A River of Uncertainty Lingers As State Approves OKC’s Permit For Southeastern Oklahoma Water

Oct 12, 2017
Originally published on October 12, 2017 6:56 pm
Jerry Gutierrez steers his golf cart on a tour of his ranch near the Kiamichi River in southeastern Oklahoma. Gutierrez and other nearby residents urged the state not to approve Oklahoma City's permit to tap water from river.

Joe Wertz / StateImpact Oklahoma

Jerry Gutierrez steers his golf cart on a tour of his ranch near the Kiamichi River in southeastern Oklahoma. Gutierrez and other nearby residents urged the state not to approve Oklahoma City's permit to tap water from river.

Oklahoma City’s decades-long quest for a permit to pump water out of southeastern Oklahoma is over. This week, state regulators approved a key part of the city’s $1 billion-plus project to meet the metro’s long-term water needs, but residents and water rights groups say the urban victory marks a milestone — not the end of the road.

Oklahoma City has water storage rights at Sardis Lake in southeastern Oklahoma. To get it, the city plans to divert water that flows from the lake into the Kiamichi River and pump it more than a hundred miles northwest to the metro.

The city first applied for a permit to access its Sardis water in 2007, but the effort proved controversial and was delayed by local opposition and federal lawsuits filed by the Choctaw and Chickasaw Nations. Those lawsuits were resolved in 2016, through a Congressionally approved agreement signed by then-President Barack Obama.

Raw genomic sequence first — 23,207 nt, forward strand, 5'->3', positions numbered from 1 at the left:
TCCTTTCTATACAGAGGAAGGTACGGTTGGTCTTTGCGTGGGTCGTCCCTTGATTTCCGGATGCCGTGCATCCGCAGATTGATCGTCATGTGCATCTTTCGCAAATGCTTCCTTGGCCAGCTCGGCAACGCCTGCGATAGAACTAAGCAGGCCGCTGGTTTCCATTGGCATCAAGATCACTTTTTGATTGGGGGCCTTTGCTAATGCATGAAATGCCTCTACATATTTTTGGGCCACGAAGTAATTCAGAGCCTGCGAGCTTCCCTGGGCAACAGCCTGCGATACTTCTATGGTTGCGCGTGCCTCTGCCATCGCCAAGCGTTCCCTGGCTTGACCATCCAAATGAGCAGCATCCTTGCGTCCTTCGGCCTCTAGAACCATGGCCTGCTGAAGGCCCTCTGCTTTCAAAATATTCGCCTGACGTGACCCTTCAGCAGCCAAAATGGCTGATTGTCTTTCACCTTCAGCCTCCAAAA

Staff at the Oklahoma Water Resources Board used technical information on water-use conditions developed during settlement negotiations to create a hydrological model of the Kiamichi River Basin and a lake level management plan for area lakes. Lawyers for Oklahoma City used this model in applying for an amended permit filed in January 2017.

Eighty-five residents residents and organizations, including the Kiamichi River Legacy Association and Oklahomans for Responsible Water Policy, formally protested Oklahoma City’s application and urged the water board to deny the permit.

Tom Garrett stands near a rocky beach at the K River Campground, which he owns. Garrett says Oklahoma City's water withdrawal permit could flood the beach and slow the flow of the river, hurting canoe and kayak rentals he depends on.

Joe Wertz / StateImpact Oklahoma

Tom Garrett stands near a rocky beach at the K River Campground, which he owns. Garrett says Oklahoma City's water withdrawal permit could flood the beach and slow the flow of the river, hurting canoe and kayak rentals he depends on.

‘Bought the river’

Tom Garrett grew up on a cotton farm in western Oklahoma. Sixteen years ago, he relocated to a tree-lined stretch of the Kiamichi River and opened the K River Campgrounds.

“I always wanted to own a river, so I bought the river,” he says.

The shaded campground has picnic tables, RV hookups and racks of canoes and kayaks for tourists who want to trek down the Kiamichi.